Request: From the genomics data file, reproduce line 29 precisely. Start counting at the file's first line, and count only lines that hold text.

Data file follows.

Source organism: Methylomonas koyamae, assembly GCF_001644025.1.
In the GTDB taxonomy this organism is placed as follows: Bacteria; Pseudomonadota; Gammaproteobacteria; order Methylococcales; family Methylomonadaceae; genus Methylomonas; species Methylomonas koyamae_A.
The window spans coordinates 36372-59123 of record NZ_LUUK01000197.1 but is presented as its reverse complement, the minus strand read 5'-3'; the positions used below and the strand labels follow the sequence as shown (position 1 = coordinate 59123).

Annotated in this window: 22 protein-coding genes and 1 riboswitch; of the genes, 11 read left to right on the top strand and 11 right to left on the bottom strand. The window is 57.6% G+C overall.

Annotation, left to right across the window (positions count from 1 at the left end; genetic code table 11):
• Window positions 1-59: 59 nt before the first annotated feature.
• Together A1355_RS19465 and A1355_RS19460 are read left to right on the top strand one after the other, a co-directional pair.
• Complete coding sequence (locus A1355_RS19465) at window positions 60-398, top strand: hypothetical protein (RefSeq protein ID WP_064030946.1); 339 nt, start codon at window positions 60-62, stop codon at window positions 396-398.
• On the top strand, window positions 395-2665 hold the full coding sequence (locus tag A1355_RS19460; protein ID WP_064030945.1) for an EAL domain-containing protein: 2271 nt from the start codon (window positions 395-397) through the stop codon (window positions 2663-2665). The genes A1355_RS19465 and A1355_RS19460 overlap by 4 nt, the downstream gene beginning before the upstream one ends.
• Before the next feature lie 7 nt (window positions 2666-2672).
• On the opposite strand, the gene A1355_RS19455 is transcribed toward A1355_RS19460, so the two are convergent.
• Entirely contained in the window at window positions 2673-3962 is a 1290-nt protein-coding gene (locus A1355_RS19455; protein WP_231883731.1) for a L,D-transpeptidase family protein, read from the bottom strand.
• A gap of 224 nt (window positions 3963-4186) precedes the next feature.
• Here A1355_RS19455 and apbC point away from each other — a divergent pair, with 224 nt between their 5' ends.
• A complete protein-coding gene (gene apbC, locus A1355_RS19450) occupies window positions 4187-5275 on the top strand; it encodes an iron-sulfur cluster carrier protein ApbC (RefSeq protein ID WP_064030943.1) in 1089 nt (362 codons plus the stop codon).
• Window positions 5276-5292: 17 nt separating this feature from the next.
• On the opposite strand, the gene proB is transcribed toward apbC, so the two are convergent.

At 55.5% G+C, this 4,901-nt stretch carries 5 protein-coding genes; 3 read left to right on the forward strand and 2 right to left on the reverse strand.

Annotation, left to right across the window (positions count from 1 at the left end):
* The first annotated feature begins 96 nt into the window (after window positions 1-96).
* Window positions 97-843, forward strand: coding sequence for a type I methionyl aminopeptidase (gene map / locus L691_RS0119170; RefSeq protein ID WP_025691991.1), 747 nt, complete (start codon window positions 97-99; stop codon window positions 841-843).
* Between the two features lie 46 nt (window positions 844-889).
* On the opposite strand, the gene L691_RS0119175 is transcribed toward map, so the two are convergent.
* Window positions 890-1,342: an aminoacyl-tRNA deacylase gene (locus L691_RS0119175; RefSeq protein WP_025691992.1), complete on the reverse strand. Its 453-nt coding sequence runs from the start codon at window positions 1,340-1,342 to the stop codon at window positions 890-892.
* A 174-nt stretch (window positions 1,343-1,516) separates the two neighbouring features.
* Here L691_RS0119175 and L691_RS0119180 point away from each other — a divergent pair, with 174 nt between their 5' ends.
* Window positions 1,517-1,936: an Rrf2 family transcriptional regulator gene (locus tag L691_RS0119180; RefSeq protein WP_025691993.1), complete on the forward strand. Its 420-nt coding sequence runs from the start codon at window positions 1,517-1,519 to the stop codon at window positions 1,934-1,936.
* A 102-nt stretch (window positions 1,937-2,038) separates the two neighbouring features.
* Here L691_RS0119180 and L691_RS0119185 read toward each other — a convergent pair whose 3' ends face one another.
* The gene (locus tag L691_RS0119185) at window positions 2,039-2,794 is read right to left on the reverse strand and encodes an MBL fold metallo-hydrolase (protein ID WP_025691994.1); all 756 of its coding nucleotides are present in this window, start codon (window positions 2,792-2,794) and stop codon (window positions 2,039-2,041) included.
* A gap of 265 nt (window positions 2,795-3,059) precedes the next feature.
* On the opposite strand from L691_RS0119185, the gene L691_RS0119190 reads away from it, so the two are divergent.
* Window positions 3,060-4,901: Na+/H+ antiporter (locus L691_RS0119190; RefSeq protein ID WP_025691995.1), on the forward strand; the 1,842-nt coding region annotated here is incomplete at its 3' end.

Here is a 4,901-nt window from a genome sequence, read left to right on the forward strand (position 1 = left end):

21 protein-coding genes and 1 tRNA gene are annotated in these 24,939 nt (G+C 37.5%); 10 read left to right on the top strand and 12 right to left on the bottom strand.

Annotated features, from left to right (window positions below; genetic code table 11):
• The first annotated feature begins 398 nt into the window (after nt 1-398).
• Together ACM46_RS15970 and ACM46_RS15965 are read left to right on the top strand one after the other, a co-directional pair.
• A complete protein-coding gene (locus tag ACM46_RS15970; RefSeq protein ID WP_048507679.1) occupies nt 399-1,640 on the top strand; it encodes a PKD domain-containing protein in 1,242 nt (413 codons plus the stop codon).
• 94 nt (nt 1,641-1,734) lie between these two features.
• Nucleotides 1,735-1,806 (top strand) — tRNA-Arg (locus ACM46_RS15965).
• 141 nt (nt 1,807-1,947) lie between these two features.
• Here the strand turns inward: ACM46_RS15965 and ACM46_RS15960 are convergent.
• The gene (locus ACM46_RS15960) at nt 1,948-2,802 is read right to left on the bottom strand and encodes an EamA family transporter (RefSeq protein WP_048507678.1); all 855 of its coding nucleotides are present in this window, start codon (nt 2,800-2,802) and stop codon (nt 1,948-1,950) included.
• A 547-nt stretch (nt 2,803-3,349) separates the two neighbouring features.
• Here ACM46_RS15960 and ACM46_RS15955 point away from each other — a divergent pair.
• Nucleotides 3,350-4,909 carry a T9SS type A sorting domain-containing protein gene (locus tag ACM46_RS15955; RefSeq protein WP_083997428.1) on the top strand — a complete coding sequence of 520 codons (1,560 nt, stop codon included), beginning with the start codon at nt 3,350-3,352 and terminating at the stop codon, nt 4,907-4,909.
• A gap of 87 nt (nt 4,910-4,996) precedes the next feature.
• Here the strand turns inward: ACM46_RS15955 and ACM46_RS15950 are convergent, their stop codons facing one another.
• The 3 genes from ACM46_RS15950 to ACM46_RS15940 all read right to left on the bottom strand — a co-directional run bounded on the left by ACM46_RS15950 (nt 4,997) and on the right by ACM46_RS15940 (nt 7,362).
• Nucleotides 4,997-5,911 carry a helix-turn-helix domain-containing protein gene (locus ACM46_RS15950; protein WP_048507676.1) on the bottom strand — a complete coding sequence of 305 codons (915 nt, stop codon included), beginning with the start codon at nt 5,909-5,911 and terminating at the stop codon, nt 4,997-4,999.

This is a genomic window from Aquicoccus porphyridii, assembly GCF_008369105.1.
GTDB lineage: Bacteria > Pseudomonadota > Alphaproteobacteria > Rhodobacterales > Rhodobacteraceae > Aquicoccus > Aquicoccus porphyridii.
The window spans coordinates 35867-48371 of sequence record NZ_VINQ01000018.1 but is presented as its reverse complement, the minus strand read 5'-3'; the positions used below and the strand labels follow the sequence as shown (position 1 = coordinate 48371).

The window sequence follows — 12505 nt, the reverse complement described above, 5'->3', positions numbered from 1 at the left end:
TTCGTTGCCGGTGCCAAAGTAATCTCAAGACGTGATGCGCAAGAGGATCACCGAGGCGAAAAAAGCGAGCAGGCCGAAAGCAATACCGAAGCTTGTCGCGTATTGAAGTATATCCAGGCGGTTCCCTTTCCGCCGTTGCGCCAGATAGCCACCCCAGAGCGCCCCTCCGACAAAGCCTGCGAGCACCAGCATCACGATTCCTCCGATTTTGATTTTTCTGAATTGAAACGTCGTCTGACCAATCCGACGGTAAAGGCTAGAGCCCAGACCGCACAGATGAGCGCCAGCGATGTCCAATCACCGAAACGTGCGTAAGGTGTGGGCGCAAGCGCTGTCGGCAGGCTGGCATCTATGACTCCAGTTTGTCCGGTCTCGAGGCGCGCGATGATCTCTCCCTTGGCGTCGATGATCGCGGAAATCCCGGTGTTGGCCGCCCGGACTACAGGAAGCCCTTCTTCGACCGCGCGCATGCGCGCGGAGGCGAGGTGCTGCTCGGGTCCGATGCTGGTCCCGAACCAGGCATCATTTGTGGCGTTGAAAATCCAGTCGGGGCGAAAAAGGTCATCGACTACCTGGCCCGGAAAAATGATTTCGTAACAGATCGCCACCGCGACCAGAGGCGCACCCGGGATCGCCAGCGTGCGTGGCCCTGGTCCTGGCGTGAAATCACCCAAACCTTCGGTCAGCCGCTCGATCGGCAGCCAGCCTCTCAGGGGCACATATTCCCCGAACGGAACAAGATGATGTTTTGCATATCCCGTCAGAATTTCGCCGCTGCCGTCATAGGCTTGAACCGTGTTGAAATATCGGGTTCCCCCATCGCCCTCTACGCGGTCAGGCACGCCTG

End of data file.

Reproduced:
* Here L691_RS0119180 and L691_RS0119185 read toward each other — a convergent pair whose 3' ends face one another.